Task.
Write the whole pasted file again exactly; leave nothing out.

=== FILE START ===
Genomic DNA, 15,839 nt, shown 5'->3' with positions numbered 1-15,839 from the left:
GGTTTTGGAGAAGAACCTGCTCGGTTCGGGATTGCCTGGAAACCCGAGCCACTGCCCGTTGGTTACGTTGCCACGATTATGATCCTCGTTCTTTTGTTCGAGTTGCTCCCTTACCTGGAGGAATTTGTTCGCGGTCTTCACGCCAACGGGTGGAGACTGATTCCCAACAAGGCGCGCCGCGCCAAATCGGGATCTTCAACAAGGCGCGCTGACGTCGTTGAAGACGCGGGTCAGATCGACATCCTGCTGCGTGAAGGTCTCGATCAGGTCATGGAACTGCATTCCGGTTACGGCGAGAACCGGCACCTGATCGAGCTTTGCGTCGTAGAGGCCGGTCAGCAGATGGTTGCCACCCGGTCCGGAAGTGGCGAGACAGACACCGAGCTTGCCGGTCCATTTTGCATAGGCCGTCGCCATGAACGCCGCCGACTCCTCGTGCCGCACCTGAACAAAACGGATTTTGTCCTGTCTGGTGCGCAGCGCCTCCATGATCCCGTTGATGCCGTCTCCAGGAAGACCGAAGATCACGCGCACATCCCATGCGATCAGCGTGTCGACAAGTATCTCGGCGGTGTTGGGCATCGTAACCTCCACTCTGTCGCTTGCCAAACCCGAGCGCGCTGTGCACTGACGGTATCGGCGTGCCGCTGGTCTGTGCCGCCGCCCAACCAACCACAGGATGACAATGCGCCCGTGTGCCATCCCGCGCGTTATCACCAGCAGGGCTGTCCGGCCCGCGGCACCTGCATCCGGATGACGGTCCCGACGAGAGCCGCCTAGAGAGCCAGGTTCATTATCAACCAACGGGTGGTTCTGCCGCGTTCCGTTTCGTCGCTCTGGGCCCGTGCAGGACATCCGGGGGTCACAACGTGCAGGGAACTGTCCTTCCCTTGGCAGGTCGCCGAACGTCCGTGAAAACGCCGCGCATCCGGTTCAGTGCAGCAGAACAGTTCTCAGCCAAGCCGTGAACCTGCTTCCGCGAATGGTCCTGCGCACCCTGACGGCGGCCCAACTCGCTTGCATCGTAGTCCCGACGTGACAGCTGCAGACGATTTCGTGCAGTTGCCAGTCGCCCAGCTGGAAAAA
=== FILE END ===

Genomic DNA, 15,839 nt, shown 5'->3' with positions numbered 1-15,839 from the left:
GGTTTTGGAGAAGAACCTGCTCGGTTCGGGATTGCCTGGAAACCCGAGCCACTGCCCGTTGGTTACGTTGCCACGATTATGATCCTCGTTCTTTTGTTCGAGTTGCTCCCTTACCTGGAGGAATTTGTTCGCGGTCTTCACGCCAACGGGTGGAGACTGATTCCCAACAAGGCGCGCCGCGCCAAATCGGGATCTTCAACAAGGCGCGCTGACGTCGTTGAAGACGCGGGTCAGATCGACATCCTGCTGCGTGAAGGTCTCGATCAGGTCATGGAACTGCATTCCGGTTACGGCGAGAACCGGCACCTGATCGAGCTTTGCGTCGTAGAGGCCGGTCAGCAGATGGTTGCCACCCGGTCCGGAAGTGGCGAGACAGACACCGAGCTTGCCGGTCCATTTTGCATAGGCCGTCGCCATGAACGCCGCCGACTCCTCGTGCCGCACCTGAACAAAACGGATTTTGTCCTGTCTGGTGCGCAGCGCCTCCATGATCCCGTTGATGCCGTCTCCAGGAAGACCGAAGATCACGCGCACATCCCATGCGATCAGCGTGTCGACAAGTATCTCGGCGGTGTTGGGCATCGTAACCTCCACTCTGTCGCTTGCCAAACCCGAGCGCGCTGTGCACTGACGGTATCGGCGTGCCGCTGGTCTGTGCCGCCGCCCAACCAACCACAGGATGACAATGCGCCCGTGTGCCATCCCGCGCGTTATCACCAGCAGGGCTGTCCGGCCCGCGGCACCTGCATCCGGATGACGGTCCCGACGAGAGCCGCCTAGAGAGCCAGGTTCATTATCAACCAACGGGTGGTTCTGCCGCGTTCCGTTTCGTCGCTCTGGGCCCGTGCAGGACATCCGGGGGTCACAACGTGCAGGGAACTGTCCTTCCCTTGGCAGGTCGCCGAACGTCCGTGAAAACGCCGCGCATCCGGTTCAGTGCAGCAGAACAGTTCTCAGCCAAGCCGTGAACCTGCTTCCGCGAATGGTCCTGCGCACCCTGACGGCGGCCCAACTCGCTTGCATCGTAGTCCCGACGTGACAGCTGCAGACGATTTCGTGCAGTTGCCAGTCGCCCAGCTGGAAAAA